♪ >> announcer: this is al jazeera. ♪ >> hello, and welcome to the news hour, i'm steven cole, and doha. and these are the latest stories. claims that syria has used chemical weapons and killed hundreds in damascus. bradley manage, the man convicted of the biggest breech of classified information in u.s. history, waits to hear his sentence. and introducing the i-cow, the new mobile technology that is
helping kenyan farmers milk more from the industry. ♪ >> but first, within the past hour, an egyptian court has ordered the release of hosni mubarak. but he is not free to walk out of prison yet. let's go to mike who joins us live from our bureau. mike why won't he walk out today? >> there is a great degree of uncertainty of what has been a case that has gone backwards and forwards. a criminal court judge has agreed with the defense's contention that hosni mubarak has spent too long of period of time in prison while charges and trials are proceeding on certain charges. the order for his release has been given, basically the judge
agreeing with the defense argument on this case. however, these particular charges will continue to be pressed against hosni mubarak, and there are separate charges which will be continuing on sunday. the situation at present we are told is there is a 48-hour period in which they can decide to appeal or not. if the general prosecutor does decide to appeal the decision, then he can be hell for a period of time. but the situation is that the court will be awaiting the prosecutor's decision for at least a 48-hour period, if that appeal is not registered then it is possible that hosni mubarak will be released. but according to the
prosecutor's office he will not be released immediately. >> in short, the former president is not going to be released for at least 48 hours. and even if he is released he could be rearrested. but quite separately, the politics of all of this, the game has changed in cairo, hasn't it? >> it has changed fundamentally within this country. there is no doubt this legal proceeding is taking place within a political nexus that has altered fundamentally in the last six weeks. you have a new general prosecution, the person who will decide whether or not to proceed with an appeal against the judge's decision. and you have a judge who will wait to see the accused on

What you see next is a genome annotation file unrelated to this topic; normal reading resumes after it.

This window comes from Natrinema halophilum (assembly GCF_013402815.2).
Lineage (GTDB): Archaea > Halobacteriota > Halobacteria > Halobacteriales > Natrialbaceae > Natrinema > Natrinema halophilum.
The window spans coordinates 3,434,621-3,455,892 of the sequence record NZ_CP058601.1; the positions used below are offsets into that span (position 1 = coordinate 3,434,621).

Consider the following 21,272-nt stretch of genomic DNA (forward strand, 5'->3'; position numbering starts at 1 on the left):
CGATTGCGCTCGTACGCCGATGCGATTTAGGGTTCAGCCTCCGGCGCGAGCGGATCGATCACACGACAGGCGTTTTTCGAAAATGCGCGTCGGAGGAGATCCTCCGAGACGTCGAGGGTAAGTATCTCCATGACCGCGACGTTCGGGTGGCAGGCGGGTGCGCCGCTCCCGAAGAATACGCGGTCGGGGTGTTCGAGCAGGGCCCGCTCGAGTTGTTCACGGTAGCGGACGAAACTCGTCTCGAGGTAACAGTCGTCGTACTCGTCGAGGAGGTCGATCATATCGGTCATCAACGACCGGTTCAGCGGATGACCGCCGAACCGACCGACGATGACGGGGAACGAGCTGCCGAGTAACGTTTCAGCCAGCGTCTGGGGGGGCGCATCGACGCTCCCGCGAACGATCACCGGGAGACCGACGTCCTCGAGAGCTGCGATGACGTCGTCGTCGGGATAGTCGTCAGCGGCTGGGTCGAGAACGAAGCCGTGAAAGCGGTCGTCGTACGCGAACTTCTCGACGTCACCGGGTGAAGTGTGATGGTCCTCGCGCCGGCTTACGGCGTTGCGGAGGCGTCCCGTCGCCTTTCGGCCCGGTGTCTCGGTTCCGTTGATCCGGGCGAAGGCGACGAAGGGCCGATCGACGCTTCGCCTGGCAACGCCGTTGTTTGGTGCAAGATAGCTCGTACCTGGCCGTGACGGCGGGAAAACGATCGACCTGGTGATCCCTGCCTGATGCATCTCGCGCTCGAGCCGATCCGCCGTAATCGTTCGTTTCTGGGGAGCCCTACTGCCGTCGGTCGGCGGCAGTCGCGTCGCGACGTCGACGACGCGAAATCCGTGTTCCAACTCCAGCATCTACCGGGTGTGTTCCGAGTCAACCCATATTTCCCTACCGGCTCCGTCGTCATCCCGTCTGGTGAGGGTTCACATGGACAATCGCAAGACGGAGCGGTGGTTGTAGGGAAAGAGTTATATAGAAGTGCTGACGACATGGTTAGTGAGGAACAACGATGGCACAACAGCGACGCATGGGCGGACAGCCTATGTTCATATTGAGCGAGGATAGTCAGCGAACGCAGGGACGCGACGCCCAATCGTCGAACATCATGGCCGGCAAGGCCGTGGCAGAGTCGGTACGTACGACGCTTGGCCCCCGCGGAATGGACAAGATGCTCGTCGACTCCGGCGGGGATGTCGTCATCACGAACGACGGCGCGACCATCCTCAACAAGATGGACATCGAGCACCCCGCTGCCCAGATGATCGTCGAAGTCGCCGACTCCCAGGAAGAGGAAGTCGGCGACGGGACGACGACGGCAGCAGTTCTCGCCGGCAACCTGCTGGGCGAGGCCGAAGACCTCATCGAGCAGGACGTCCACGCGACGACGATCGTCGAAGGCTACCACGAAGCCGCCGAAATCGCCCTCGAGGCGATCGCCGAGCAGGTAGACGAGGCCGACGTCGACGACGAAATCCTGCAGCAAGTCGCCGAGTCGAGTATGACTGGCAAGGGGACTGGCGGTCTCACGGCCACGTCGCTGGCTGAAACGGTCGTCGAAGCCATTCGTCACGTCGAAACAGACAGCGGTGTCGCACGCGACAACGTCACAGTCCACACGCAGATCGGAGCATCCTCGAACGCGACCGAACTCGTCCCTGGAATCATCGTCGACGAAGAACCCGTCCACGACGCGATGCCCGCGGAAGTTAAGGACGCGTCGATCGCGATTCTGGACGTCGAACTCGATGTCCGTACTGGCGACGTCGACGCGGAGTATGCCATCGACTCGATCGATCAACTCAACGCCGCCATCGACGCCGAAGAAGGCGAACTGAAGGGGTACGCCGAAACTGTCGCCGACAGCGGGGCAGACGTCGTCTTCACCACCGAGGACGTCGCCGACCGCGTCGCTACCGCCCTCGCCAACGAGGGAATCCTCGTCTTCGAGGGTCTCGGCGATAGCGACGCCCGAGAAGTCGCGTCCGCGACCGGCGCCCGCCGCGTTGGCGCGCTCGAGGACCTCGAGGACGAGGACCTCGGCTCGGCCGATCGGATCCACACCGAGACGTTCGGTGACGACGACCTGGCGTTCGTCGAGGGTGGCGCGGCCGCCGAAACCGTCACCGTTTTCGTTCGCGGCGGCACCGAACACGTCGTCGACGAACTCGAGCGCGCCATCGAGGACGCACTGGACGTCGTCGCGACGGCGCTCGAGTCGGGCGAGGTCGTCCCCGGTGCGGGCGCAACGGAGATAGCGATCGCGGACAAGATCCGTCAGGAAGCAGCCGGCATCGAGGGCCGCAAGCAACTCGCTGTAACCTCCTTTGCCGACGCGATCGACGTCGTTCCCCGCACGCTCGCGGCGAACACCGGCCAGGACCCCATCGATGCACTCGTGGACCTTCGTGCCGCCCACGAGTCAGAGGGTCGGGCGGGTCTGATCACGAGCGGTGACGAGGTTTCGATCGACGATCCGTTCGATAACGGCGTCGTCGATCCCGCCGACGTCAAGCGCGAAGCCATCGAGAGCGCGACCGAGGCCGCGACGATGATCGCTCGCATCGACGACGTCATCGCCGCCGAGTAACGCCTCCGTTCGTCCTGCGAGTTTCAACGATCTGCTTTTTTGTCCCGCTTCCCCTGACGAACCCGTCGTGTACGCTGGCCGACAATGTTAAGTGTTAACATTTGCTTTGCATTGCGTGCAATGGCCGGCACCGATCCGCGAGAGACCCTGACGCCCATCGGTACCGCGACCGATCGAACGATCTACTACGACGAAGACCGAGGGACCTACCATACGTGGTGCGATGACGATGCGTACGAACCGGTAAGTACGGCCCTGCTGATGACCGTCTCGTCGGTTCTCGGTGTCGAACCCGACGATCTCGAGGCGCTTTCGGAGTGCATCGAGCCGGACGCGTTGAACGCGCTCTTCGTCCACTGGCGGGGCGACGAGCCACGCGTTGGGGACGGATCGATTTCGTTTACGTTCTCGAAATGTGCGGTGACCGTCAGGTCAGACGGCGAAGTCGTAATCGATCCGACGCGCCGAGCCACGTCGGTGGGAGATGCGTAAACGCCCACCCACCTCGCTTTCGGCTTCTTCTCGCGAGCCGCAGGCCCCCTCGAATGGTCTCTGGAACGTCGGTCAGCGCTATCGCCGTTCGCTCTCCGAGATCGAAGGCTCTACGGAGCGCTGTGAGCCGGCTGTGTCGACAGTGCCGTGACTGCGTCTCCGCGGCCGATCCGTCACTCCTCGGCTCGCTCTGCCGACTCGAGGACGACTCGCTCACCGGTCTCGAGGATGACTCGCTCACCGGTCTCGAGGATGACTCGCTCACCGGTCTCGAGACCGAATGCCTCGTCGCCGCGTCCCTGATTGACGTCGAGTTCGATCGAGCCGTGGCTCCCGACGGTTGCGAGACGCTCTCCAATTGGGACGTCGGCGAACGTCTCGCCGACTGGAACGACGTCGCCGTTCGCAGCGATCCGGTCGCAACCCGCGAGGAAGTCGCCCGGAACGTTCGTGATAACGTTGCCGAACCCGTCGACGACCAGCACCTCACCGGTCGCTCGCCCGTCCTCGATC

sunday. it's up to that judge to insist that that man remains in prison. so there's a whole lot of serious factors here, but as you point out the political context within which this is take place, very different from the time in which mubarak was originally sentenced. that retrial ordered, and that retrial ordered at that particular time is now taking place under a different government put in place by the military. >> mike hannah reporting live from cairo. meanwhile european foreign ministers are holding an emergency meeting in brussels to talk about whether to take action against the egyptian government. more than 900 people have been killed in the last week during protests. jackny -- jacky roleland joins me now. what can we expect from the foreign ministers, do you think? >> we can certainly expect
another strongly worded statement calling for a return as swiftly as possible to a political process. ending with new elections. that's the scenario the europeans would like to see. but getting there and what kind of pressure they can bring to bare is another question. some governments have looked at suspe suspending bilateral aid, but that wouldn't necessarily achieve the objective. and the eu chief summed up their dilemma when she showed it was difficult to put pressure on the authorities without also hurting the people of egypt. >> we stand with the egyptian people. it is a crucial partner country. our relations matter enormously